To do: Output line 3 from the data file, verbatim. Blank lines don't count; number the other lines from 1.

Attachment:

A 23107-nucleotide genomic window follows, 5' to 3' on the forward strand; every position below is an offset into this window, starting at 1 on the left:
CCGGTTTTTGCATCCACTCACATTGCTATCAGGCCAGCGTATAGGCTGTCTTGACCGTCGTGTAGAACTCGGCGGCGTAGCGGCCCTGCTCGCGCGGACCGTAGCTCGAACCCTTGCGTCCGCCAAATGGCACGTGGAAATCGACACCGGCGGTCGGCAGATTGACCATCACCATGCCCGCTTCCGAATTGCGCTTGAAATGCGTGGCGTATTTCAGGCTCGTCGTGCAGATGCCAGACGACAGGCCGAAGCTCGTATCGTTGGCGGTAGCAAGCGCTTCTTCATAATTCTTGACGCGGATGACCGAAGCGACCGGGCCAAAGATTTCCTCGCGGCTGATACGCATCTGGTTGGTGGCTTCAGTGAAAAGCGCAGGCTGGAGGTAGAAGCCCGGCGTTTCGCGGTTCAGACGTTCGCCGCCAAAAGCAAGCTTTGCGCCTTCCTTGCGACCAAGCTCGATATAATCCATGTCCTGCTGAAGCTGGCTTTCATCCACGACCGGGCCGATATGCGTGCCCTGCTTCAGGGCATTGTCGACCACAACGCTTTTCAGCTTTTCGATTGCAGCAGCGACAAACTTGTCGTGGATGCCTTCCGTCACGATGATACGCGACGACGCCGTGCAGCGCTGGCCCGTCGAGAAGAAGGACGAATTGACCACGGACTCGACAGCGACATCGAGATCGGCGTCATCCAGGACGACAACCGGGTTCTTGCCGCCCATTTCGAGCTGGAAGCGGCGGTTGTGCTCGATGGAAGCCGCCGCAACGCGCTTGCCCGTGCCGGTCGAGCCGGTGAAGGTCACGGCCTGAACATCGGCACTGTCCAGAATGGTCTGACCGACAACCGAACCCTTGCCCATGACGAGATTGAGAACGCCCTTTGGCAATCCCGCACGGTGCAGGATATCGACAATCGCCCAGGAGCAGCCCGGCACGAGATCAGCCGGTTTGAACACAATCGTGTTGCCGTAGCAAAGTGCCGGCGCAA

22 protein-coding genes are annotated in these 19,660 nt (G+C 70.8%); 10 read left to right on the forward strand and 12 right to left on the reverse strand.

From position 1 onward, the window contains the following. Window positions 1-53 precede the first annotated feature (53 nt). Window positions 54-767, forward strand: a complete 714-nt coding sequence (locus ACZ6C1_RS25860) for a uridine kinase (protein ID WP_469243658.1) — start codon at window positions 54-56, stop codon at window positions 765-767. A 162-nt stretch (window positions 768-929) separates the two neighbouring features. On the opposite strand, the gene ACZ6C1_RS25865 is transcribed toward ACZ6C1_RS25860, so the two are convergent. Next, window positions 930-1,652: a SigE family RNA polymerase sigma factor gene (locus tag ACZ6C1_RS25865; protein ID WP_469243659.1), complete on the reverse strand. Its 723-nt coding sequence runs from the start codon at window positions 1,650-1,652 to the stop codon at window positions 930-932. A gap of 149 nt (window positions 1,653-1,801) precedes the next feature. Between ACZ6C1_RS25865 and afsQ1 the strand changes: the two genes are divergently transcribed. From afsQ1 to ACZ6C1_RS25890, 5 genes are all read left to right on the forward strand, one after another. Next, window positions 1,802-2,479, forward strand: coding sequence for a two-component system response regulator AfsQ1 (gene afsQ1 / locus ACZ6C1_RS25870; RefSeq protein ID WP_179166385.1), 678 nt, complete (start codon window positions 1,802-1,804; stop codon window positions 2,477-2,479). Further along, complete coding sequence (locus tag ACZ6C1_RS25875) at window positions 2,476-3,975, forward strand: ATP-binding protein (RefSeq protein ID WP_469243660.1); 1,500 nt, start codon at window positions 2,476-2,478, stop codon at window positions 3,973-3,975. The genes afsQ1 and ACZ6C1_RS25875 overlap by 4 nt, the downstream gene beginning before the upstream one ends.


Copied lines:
22 protein-coding genes are annotated in these 19,660 nt (G+C 70.8%); 10 read left to right on the forward strand and 12 right to left on the reverse strand.